Once you have fulfilled the criteria above, you may apply for a North Carolina nutritionist license. You will be applying online for Category F: Licensed Nutritionist (LN) Application, and paying a fee of $233. You must provide a completed application, official transcripts, a copy of your photo ID, your supervised practice experience form and report from your supervisor, and a coursework worksheet (all documents can be found at the North Carolina Board of Dietetics/Nutrition website). After you are licensed, your license will be valid for one year, renewing on March 31 each year at a cost of $75.

How to Become a North Carolina Non-Licensed Nutritionist 

The exemption for unlicensed providing of nutrition advice that Governor Roy Cooper signed into North Carolina law in 2018 opened the doorway for holistic nutritionists, without a license, to provide services to residents. The law states that you do not need to be licensed if you do any of the following, as long as you do not hold yourself out as a licensed nutritionist:

  • Provide nutrition information
  • Provide nutrition guidance
  • Provide nutritional encouragement
  • Provide individual nutrition recommendations
  • Provide weight control services that do not constitute medical nutrition therapy

What you may not do as an unlicensed nutritionist is provide medical nutrition therapy. This means you cannot provide nutrition care services for the purpose of managing or treating a medical condition. If you are working with a client who has a previously diagnosed medical condition, you must make it clear to them that you are not providing medical nutrition therapy, nor will you attempt to diagnose, treat or cure any diseases. 

Unlicensed nutritionists may also provide teletherapy, but may not order lab tests. You may not call yourself a nutritionist at all, even if you are certified as one. For example, if you are board-certified by the National Association of Nutrition Professionals, you cannot say you are a NANP Certified Holistic Nutritionist. You can say that you are NANP Certified in Holistic Nutrition. The title “nutritionist” is restricted to those who are licensed.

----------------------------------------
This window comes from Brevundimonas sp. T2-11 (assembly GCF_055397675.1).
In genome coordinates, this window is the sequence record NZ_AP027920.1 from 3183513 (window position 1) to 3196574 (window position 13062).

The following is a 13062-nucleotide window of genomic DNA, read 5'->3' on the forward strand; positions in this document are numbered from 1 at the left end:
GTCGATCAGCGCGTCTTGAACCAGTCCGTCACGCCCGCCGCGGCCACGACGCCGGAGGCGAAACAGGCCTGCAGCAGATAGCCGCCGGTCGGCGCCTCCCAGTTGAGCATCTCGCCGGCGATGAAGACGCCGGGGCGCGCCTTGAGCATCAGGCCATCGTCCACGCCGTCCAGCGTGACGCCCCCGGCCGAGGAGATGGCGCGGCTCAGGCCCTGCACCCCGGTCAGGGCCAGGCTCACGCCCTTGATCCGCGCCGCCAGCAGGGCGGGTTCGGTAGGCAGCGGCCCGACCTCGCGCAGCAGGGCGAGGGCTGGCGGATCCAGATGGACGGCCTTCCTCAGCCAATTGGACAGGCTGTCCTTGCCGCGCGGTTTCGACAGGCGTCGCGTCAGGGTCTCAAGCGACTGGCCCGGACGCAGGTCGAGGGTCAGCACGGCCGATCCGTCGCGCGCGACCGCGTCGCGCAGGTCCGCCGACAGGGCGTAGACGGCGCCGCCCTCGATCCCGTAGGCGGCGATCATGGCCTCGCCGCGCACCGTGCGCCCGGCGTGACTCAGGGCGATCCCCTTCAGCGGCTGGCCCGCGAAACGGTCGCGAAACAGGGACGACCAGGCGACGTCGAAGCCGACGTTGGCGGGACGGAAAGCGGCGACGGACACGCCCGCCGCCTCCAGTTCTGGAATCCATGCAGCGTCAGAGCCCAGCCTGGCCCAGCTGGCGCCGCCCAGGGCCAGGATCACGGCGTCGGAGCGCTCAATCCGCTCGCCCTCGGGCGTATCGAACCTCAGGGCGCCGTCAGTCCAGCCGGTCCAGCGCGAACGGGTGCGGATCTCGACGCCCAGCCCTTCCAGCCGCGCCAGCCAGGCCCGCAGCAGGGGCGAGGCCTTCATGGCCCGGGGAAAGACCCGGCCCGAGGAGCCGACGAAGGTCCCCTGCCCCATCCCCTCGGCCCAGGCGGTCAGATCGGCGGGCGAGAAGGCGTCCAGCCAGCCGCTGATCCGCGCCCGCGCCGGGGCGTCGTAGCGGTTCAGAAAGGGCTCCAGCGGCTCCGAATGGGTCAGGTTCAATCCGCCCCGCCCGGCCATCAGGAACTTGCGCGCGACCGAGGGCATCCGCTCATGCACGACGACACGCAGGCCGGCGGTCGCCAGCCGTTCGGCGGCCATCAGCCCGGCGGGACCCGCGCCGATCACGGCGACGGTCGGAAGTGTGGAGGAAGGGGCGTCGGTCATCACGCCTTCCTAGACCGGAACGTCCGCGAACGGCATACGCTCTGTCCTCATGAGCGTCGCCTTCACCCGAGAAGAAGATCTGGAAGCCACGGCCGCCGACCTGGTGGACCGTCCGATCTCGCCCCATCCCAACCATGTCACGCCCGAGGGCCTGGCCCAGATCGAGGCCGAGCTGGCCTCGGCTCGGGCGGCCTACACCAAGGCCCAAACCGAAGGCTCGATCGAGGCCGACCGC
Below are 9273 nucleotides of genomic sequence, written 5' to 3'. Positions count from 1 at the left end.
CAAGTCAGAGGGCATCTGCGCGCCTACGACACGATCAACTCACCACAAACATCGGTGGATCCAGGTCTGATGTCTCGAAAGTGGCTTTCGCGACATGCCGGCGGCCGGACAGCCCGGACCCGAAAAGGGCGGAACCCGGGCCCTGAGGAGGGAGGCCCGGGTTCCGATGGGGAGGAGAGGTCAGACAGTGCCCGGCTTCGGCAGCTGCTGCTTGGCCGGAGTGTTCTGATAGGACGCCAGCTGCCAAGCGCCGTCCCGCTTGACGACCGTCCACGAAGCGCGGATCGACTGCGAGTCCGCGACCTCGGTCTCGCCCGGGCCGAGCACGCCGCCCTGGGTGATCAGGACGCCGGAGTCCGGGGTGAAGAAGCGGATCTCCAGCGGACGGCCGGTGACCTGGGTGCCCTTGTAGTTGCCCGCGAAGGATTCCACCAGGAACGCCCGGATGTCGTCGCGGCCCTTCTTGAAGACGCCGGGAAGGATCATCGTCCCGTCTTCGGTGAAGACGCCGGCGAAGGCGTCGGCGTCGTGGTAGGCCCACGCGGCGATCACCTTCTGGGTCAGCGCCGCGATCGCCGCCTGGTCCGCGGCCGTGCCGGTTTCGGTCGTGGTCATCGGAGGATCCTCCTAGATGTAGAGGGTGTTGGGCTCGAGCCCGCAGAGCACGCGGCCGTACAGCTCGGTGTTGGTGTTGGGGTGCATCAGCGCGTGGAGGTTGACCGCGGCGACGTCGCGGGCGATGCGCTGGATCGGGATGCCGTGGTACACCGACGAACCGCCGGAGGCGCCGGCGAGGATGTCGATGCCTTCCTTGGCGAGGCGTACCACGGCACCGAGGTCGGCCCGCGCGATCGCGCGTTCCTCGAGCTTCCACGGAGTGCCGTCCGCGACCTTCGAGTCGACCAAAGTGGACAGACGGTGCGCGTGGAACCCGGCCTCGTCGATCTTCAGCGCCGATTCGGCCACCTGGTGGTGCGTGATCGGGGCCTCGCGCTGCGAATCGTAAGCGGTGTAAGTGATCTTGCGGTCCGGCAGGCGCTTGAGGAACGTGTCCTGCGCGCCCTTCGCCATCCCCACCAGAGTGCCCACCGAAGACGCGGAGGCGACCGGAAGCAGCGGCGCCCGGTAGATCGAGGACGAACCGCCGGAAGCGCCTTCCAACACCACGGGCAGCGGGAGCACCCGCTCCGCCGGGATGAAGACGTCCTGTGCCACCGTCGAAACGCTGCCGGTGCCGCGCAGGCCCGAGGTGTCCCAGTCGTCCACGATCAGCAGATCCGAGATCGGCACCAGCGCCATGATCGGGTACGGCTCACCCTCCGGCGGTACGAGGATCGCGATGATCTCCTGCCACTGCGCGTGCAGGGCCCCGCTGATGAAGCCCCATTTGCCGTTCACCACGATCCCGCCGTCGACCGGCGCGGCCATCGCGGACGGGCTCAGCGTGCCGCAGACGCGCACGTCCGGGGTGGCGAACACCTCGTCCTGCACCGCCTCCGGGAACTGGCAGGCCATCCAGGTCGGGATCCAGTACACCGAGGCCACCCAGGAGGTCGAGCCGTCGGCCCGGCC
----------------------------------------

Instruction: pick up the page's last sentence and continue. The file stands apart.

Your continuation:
NANP is just one of the certifications you may seek as a non-licensed nutritionist. Others, most of which can be obtained through online study, include:

  • American Fitness Professionals Association Holistic Nutritionist
  • American College of Healthcare Sciences Holistic Nutrition Certificate
  • Nutritional Therapy Association Nutritional Therapy Practitioner Certificate
  • Institute for Integrative Nutrition Integrative Nutrition Health Coach Certificate

Employment Opportunities for North Carolina Non-Licensed Nutritionists 

There are many job opportunities for non-licensed nutritionists in North Carolina, under the new exemption. You may work on a freelance basis, or open your own business to offer services. Or, you may pursue a job such as:

  • Certified Health Coach – UpLevel HR Solutions, Raleigh
    • Salary: $42,300-$53,500/year
    • Must have a bachelor’s degree
    • Must be a Certified Health Coach (NBC-HWC)
    • Experience in weight management preferred
  • Public Health Educator I – Davidson County, Lexington
    • Salary: $34,700-$43,900/year
    • Must have a bachelor’s degree
    • Must have a valid NC driver’s license
  • Public Health Education Specialist – Johnson County, NC, Smithfield
    • Salary: $45,302-77,013/year
    • Must have a bachelor’s degree
    • Must have one to two years of experience in public health education
  • WIC Nutritionist I – Guilford County Government, High Point
    • Salary: $36,270-42,618/year
    • Must have a bachelor’s degree in nutrition/related field
  • School Nutrition Manager – Lexington City Schools, Lexington
    • Salary: $29,100 – $36,900/year
    • Must have a high school diploma
    • Must have two years’ food service experience and two years’ managerial experience


Also here is some useful information on Becoming a Registered Dietitian in North Carolina.